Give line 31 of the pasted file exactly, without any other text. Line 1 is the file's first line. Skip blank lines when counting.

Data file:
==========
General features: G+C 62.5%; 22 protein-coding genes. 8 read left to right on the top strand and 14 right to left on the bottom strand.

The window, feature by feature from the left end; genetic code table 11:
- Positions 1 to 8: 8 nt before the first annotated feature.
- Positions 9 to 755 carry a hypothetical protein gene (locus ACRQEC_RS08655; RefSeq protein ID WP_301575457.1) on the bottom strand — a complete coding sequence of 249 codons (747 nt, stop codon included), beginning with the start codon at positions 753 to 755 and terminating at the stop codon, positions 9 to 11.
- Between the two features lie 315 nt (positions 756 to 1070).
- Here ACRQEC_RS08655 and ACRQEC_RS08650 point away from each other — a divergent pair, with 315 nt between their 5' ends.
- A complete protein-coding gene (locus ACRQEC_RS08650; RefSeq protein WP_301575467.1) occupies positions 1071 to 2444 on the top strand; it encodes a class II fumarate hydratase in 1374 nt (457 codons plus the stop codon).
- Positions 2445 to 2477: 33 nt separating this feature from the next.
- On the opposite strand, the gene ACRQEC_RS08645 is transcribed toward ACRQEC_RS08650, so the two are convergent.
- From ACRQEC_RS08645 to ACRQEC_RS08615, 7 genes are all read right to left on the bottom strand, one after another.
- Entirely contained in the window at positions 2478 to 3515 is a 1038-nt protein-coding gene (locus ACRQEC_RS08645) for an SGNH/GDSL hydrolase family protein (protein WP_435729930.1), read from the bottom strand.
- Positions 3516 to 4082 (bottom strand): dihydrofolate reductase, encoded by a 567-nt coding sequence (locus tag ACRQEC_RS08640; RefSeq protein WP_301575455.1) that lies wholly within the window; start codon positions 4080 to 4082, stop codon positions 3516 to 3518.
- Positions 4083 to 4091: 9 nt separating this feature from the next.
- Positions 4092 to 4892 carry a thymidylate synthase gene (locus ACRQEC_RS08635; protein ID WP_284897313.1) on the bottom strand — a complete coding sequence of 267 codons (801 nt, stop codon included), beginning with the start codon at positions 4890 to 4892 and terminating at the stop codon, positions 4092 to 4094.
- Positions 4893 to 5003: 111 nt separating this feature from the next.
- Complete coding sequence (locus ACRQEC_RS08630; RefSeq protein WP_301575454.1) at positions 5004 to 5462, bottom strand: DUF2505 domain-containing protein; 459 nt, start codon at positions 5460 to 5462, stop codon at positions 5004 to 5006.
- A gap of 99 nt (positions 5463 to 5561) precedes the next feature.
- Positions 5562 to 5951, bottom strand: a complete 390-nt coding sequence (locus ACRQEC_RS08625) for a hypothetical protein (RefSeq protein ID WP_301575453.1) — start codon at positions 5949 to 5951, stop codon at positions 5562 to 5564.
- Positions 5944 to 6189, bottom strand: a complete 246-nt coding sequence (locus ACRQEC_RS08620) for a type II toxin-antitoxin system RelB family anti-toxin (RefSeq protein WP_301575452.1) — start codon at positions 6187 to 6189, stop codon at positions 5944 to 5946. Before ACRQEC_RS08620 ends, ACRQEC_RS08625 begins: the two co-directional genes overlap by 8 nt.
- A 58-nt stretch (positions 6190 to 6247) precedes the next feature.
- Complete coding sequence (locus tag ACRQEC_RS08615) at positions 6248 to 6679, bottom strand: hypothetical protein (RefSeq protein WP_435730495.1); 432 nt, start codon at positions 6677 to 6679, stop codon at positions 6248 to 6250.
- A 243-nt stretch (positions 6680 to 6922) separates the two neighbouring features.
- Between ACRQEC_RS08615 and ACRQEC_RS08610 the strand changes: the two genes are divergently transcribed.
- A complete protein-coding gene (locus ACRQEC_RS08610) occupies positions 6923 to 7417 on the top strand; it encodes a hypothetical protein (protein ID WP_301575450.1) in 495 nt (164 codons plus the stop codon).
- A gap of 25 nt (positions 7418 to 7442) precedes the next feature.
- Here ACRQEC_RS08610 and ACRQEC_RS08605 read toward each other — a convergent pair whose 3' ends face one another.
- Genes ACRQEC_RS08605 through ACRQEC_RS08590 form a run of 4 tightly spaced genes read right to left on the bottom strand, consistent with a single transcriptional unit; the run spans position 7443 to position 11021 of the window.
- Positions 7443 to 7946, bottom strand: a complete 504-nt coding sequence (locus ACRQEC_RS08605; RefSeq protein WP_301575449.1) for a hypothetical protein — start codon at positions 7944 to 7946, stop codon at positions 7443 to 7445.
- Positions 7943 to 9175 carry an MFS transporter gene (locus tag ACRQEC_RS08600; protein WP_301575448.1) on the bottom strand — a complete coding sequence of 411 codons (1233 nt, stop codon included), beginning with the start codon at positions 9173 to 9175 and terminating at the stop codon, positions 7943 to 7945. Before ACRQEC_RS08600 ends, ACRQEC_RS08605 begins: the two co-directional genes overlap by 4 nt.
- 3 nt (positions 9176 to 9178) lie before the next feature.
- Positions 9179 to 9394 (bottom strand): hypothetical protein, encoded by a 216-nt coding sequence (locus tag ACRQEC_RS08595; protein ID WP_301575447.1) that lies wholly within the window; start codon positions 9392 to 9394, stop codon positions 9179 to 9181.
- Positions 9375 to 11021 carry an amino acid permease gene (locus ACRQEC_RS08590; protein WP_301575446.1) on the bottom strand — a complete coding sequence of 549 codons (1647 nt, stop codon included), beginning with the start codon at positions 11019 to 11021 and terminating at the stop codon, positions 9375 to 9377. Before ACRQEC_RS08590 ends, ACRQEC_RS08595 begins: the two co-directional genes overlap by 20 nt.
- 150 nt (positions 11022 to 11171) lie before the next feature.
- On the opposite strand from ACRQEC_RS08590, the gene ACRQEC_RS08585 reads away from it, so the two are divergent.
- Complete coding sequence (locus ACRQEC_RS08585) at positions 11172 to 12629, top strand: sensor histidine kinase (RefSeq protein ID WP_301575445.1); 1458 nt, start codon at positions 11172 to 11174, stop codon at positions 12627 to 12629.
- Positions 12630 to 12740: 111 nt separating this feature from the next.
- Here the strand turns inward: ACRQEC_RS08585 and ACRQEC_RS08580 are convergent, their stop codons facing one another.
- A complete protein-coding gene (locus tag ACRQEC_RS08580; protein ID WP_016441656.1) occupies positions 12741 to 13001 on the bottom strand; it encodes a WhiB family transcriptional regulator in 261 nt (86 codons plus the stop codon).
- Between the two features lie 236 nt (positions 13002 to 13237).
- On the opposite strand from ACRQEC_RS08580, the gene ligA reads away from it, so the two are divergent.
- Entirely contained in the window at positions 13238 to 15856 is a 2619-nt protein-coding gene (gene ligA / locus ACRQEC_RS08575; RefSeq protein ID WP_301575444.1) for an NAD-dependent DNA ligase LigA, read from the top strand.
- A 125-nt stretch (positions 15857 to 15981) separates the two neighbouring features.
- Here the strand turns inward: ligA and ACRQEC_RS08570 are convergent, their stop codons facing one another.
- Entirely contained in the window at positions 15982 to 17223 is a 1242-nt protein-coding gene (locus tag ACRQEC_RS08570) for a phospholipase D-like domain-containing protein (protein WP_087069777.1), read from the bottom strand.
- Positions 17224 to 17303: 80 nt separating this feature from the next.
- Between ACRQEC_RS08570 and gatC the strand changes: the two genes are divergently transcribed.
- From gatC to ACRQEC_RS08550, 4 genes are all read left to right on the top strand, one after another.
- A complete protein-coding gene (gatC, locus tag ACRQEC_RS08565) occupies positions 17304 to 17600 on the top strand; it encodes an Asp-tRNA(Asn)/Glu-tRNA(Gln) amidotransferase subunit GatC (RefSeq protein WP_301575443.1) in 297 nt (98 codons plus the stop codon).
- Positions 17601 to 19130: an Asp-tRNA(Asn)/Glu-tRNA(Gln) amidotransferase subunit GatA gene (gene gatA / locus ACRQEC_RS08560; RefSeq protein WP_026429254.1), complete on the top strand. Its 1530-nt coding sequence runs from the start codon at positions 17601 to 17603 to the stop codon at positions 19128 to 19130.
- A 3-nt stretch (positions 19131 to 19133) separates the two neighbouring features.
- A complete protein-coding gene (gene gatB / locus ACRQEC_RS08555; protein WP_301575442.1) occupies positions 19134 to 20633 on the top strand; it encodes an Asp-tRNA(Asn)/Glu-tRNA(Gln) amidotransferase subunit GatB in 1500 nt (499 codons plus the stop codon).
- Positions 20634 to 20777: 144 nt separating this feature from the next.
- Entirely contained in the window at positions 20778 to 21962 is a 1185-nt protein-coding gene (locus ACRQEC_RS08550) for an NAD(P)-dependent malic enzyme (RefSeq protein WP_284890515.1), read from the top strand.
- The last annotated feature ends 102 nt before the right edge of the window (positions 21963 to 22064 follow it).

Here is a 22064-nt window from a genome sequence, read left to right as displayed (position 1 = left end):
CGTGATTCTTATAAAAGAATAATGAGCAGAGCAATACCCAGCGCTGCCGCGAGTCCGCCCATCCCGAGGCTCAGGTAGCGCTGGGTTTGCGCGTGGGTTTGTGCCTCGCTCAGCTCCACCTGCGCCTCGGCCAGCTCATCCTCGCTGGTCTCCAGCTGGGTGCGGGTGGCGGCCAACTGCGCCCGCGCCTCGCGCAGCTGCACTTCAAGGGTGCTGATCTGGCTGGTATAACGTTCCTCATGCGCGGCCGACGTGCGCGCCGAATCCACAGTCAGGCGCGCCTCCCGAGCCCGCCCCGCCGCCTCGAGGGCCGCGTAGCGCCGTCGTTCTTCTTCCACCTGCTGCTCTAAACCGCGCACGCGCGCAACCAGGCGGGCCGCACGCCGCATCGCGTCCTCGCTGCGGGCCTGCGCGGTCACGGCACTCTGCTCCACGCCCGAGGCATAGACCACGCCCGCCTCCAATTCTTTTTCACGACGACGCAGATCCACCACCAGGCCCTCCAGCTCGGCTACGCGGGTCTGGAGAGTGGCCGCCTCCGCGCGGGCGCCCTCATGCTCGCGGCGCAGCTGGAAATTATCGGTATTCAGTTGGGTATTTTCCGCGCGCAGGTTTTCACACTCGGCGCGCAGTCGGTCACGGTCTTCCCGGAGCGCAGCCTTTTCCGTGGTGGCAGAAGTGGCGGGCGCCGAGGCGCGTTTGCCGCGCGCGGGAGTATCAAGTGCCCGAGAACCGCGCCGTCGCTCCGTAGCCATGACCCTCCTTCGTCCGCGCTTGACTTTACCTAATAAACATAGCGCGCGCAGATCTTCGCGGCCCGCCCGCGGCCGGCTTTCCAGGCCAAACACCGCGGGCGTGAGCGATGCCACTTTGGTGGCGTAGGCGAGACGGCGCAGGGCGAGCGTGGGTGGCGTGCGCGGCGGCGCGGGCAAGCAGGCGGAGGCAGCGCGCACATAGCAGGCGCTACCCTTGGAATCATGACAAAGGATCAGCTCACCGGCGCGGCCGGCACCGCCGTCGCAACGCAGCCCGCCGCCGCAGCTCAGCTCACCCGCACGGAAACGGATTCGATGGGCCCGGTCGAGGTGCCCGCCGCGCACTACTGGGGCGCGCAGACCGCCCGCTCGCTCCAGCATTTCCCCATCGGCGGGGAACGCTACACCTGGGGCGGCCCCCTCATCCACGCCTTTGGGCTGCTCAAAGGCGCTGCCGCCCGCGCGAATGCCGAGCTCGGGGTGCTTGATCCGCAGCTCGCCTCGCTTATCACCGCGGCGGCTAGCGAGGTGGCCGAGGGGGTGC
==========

- Positions 9179 to 9394 (bottom strand): hypothetical protein, encoded by a 216-nt coding sequence (locus tag ACRQEC_RS08595; protein ID WP_301575447.1) that lies wholly within the window; start codon positions 9392 to 9394, stop codon positions 9179 to 9181.